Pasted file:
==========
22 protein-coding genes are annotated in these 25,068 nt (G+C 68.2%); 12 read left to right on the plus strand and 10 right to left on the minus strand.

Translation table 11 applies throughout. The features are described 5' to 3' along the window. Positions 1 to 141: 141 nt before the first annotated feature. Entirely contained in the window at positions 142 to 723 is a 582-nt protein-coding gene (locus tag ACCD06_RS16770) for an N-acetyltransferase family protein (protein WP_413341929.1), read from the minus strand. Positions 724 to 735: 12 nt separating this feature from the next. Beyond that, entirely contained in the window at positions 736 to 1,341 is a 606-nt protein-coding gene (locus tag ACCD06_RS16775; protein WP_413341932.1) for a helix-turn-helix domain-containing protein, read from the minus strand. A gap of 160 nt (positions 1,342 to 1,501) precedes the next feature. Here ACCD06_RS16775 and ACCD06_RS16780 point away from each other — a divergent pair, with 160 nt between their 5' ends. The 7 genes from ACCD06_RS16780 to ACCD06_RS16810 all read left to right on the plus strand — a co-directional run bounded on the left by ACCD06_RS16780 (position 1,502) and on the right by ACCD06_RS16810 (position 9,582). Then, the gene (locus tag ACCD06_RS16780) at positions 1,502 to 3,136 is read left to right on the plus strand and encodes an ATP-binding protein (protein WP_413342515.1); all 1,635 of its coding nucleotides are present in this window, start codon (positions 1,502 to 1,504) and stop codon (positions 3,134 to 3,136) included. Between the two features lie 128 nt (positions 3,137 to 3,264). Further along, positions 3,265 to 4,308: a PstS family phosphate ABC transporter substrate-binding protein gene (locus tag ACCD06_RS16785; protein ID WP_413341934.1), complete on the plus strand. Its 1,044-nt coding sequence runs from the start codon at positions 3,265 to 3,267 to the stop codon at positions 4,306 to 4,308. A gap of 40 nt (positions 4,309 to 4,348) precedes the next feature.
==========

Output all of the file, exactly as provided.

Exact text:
22 protein-coding genes are annotated in these 25,068 nt (G+C 68.2%); 12 read left to right on the plus strand and 10 right to left on the minus strand.

Translation table 11 applies throughout. The features are described 5' to 3' along the window. Positions 1 to 141: 141 nt before the first annotated feature. Entirely contained in the window at positions 142 to 723 is a 582-nt protein-coding gene (locus tag ACCD06_RS16770) for an N-acetyltransferase family protein (protein WP_413341929.1), read from the minus strand. Positions 724 to 735: 12 nt separating this feature from the next. Beyond that, entirely contained in the window at positions 736 to 1,341 is a 606-nt protein-coding gene (locus tag ACCD06_RS16775; protein WP_413341932.1) for a helix-turn-helix domain-containing protein, read from the minus strand. A gap of 160 nt (positions 1,342 to 1,501) precedes the next feature. Here ACCD06_RS16775 and ACCD06_RS16780 point away from each other — a divergent pair, with 160 nt between their 5' ends. The 7 genes from ACCD06_RS16780 to ACCD06_RS16810 all read left to right on the plus strand — a co-directional run bounded on the left by ACCD06_RS16780 (position 1,502) and on the right by ACCD06_RS16810 (position 9,582). Then, the gene (locus tag ACCD06_RS16780) at positions 1,502 to 3,136 is read left to right on the plus strand and encodes an ATP-binding protein (protein WP_413342515.1); all 1,635 of its coding nucleotides are present in this window, start codon (positions 1,502 to 1,504) and stop codon (positions 3,134 to 3,136) included. Between the two features lie 128 nt (positions 3,137 to 3,264). Further along, positions 3,265 to 4,308: a PstS family phosphate ABC transporter substrate-binding protein gene (locus tag ACCD06_RS16785; protein ID WP_413341934.1), complete on the plus strand. Its 1,044-nt coding sequence runs from the start codon at positions 3,265 to 3,267 to the stop codon at positions 4,306 to 4,308. A gap of 40 nt (positions 4,309 to 4,348) precedes the next feature.